Computer Life column for October 17, 1998
I still encounter people who fear computers the way I fear surgery.
I don't like having surgery for two reasons: I don't fully understand what's happening, and I don't like surrendering control to people whom I don't know.
It can be hard to deal with things we don't understand. Because I am not trained as a medical professional, I don't fully understand what's going to happen when I go under the anesthesia.
For many of us, computers are mystical "black boxes"--complicated pieces of equipment with all sorts of fancy operations going on inside their beige cases.
But isn't that how many of us also view a lot of the things we use regularly? Unless you are an enthusiast, you probably don't go under the hood of your car every Saturday morning. Most of us don't worry about the engine--until we have a problem.
Eighty-five years ago, most people who drove cars either were mechanics themselves or always had a mechanic in the car with them.
Computing is still in that era. Today's computers are getting easier to use and navigate. However, under the hood, things still break down for obscure reasons.
In many families, what often happens is that one child ends up being the equivalent of the mechanic--the guy the driver turns to when that electronic Stanley Steamer locks up.
When your body needs surgery, or when you buy a computer or need a computer repair, you surrender control over processes you don't fully understand to someone else.
When I had knee surgery this July, I noticed that the nurses, anesthesiologists, and other "new" people took care to introduce themselves to the patients before beginning to work on any of us. In essence, they were trying to lessen the patients' fears by trying to make us feel that we were not with strangers in funny clothes. By the time my doctor arrived to do the surgery, I did feel I knew some of these people--and it did make me feel better.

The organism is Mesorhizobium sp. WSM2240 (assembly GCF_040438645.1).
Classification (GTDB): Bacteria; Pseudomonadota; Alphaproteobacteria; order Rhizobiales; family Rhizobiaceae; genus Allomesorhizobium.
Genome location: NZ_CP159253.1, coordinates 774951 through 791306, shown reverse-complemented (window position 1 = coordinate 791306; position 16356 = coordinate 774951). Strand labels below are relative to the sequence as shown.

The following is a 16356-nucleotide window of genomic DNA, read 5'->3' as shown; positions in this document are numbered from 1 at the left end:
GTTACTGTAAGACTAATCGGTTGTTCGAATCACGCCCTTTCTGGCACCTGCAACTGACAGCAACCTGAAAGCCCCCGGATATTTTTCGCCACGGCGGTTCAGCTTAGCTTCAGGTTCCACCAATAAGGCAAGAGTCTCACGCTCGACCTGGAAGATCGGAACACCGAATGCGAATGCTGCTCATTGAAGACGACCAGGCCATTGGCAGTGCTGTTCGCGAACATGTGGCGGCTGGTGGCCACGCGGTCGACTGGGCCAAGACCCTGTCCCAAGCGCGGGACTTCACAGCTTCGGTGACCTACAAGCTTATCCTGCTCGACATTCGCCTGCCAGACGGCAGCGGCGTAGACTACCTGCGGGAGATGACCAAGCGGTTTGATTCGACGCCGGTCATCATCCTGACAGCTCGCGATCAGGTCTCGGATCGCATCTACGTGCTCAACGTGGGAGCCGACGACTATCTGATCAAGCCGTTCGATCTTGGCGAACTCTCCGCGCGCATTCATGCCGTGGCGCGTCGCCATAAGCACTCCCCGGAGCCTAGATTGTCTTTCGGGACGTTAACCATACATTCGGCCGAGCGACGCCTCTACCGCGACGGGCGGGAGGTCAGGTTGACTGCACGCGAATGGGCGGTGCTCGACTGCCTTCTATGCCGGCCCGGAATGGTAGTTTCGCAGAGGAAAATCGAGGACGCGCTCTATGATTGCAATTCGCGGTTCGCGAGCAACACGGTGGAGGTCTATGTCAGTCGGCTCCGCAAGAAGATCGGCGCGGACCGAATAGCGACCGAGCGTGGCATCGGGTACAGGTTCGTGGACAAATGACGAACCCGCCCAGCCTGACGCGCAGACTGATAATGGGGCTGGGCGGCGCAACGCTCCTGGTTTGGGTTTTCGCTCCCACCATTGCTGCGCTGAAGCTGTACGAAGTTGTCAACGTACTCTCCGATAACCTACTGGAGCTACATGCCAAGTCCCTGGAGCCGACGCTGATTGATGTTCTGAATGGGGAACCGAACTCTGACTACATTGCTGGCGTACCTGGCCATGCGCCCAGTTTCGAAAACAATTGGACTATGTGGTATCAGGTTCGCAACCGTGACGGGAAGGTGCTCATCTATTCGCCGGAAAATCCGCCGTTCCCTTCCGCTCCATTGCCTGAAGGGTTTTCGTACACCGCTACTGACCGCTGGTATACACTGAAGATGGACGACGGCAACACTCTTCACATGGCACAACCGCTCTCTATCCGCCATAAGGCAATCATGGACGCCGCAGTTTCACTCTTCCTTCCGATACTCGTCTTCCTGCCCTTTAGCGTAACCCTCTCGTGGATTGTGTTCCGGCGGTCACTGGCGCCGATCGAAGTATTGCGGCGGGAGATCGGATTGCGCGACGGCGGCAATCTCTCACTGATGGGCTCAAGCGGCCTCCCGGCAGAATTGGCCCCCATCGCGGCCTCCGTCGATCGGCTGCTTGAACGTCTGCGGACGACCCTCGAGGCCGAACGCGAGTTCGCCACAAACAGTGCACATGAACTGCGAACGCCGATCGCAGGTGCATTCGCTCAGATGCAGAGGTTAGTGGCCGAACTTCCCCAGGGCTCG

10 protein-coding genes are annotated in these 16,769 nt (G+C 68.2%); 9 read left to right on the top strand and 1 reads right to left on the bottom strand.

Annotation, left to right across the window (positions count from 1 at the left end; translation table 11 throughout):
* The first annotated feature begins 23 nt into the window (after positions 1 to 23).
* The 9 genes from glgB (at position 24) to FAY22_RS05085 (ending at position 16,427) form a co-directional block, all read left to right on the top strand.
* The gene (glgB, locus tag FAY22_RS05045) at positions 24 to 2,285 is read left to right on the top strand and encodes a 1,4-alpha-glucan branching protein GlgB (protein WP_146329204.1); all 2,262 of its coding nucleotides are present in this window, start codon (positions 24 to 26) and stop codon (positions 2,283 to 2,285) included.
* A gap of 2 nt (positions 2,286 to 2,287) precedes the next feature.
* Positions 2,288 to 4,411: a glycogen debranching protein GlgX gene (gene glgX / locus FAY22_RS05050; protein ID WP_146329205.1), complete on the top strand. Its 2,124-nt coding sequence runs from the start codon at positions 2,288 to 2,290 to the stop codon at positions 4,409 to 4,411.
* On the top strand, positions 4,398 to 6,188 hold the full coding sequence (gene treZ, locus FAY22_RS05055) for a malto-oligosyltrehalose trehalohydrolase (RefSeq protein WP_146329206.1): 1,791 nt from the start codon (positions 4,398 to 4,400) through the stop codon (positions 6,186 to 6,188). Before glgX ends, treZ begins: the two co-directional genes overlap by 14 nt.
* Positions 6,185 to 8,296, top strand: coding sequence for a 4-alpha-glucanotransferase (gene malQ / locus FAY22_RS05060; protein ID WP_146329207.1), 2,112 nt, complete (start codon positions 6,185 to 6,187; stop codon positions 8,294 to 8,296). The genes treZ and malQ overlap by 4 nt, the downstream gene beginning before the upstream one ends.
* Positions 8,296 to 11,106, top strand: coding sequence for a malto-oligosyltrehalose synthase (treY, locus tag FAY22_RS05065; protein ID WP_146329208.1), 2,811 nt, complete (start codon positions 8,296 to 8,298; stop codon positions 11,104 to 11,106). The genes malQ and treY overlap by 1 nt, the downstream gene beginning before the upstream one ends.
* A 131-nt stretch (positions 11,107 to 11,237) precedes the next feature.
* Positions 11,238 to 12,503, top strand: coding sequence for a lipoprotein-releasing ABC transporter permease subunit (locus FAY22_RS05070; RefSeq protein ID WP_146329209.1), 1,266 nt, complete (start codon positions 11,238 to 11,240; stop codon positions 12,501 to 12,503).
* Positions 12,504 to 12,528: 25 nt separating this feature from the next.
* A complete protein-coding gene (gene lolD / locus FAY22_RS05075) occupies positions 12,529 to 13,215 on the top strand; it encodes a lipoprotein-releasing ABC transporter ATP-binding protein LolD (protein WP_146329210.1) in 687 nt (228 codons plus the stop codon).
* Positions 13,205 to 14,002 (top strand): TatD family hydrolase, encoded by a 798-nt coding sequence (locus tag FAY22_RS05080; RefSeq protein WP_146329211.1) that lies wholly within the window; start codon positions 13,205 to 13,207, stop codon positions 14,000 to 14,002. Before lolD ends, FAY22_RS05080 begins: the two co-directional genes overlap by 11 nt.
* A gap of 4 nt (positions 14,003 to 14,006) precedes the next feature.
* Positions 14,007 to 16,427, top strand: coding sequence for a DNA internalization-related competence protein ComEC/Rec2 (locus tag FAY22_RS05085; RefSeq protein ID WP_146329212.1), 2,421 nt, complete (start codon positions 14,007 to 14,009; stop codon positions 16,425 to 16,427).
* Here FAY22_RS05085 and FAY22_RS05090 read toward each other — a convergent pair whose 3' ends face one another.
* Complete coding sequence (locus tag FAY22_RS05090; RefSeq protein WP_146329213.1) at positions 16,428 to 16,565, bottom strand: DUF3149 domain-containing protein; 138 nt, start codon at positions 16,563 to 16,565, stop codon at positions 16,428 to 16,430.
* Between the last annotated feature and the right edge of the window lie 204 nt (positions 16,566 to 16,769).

Have you noticed how some computer companies are trying to market themselves in the same way? Gateway has probably done the best job of implementing this strategy. Their television and print ads are all aimed at making you feel that you have a friend in the business, that the computer you order will be built just for you. Look at how they market their financing package that lets you buy a computer over four years. They don't call it "special financing"--they call it "Your :) Ware."
It's the same advertising approach that GM's Saturn division has taken: The car is built for you; you're part of our family, not just a customer.
In both cases, being prepped for surgery or being swayed by "folksy" advertising for an expensive item you don't fully understand, someone is trying to lessen your fears of surrendering control to strangers.
In spite of my fears, because I knew it was necessary, I let Dr. Kalman and his crew fix my knee.
If you are a computerphobe, you need to recognize that, within the next five years, it's likely you will need to use a computer for a lot of daily activities--even though you don't understand how it works and even though it may require you, at times, to place yourself in someone else's hands.
Tip of the week
Have you tried re-booting?
For reasons that you and I do not understand, sometimes our computers lock up or freeze. Often, these situations come up because of a conflict between two programs over a particular part of the computer's memory.
The simplest way to treat this symptom is often to restart the computer.
This simple fix implies that you are saving your work regularly--so that none is lost when you reboot.
Conflict-resolution software is available for both Macintosh and Windows systems; however, it doesn't catch all the conflicts. If your computer "locks up" a lot, you may need to summon an expert to eradicate the problem.
Copyright © 1998, The News Journal Company
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Richard Gordon helps support faculty, staff and student computing at the
University of Delaware. E-mail questions, comments or suggestions to
firstname.lastname@example.org, or write him at
The News Journal,
Wilmington, DE 19850.
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